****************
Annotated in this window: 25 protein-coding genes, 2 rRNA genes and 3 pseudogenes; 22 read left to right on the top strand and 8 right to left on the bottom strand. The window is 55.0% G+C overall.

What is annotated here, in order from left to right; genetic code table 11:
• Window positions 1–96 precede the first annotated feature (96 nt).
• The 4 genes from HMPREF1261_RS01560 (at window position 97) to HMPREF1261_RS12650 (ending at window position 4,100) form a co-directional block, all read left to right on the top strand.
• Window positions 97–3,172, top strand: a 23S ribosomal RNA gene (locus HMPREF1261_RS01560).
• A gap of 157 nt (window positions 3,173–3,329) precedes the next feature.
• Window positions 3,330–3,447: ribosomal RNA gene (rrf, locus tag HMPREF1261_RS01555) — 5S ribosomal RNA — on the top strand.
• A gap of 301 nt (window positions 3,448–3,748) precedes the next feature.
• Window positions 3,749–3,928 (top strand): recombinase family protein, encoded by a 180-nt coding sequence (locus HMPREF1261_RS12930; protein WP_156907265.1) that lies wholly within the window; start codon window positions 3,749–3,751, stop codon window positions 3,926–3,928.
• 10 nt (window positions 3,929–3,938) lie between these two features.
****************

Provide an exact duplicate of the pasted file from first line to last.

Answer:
Annotated in this window: 25 protein-coding genes, 2 rRNA genes and 3 pseudogenes; 22 read left to right on the top strand and 8 right to left on the bottom strand. The window is 55.0% G+C overall.

What is annotated here, in order from left to right; genetic code table 11:
• Window positions 1–96 precede the first annotated feature (96 nt).
• The 4 genes from HMPREF1261_RS01560 (at window position 97) to HMPREF1261_RS12650 (ending at window position 4,100) form a co-directional block, all read left to right on the top strand.
• Window positions 97–3,172, top strand: a 23S ribosomal RNA gene (locus HMPREF1261_RS01560).
• A gap of 157 nt (window positions 3,173–3,329) precedes the next feature.
• Window positions 3,330–3,447: ribosomal RNA gene (rrf, locus tag HMPREF1261_RS01555) — 5S ribosomal RNA — on the top strand.
• A gap of 301 nt (window positions 3,448–3,748) precedes the next feature.
• Window positions 3,749–3,928 (top strand): recombinase family protein, encoded by a 180-nt coding sequence (locus HMPREF1261_RS12930; protein WP_156907265.1) that lies wholly within the window; start codon window positions 3,749–3,751, stop codon window positions 3,926–3,928.
• 10 nt (window positions 3,929–3,938) lie between these two features.